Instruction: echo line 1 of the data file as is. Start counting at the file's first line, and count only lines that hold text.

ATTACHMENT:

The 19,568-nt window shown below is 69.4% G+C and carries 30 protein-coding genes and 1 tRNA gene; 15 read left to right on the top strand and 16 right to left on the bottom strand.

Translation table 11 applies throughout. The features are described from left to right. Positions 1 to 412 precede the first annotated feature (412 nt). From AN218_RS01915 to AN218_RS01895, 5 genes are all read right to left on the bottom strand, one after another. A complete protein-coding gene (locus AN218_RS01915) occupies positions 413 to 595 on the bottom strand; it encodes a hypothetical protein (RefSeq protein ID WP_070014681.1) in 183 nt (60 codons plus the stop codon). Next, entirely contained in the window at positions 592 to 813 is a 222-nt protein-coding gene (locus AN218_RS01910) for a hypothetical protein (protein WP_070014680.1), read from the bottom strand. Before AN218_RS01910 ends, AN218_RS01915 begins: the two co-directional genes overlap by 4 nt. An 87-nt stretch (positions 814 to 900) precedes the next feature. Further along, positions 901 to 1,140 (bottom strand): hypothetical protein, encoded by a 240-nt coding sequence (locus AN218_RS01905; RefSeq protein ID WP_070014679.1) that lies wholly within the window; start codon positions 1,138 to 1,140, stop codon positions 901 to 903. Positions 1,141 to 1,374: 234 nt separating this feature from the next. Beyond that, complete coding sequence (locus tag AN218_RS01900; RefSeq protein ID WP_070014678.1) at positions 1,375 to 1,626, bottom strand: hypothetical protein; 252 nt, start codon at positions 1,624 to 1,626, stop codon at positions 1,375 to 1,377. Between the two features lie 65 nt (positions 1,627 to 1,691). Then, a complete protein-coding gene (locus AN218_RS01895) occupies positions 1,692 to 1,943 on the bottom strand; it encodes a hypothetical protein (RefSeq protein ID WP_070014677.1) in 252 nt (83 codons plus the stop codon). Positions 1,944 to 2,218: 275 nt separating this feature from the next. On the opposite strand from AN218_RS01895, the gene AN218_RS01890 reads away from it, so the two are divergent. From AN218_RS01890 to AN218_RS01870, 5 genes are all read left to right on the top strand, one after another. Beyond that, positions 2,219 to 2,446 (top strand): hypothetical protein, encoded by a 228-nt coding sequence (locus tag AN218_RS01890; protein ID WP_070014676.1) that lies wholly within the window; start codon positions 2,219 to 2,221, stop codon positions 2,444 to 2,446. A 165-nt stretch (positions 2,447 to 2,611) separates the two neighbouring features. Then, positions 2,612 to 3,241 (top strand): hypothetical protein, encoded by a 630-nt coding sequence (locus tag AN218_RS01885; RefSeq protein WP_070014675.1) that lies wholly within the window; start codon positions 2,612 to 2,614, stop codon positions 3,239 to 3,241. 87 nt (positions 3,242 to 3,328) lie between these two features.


The 19,568-nt window shown below is 69.4% G+C and carries 30 protein-coding genes and 1 tRNA gene; 15 read left to right on the top strand and 16 right to left on the bottom strand.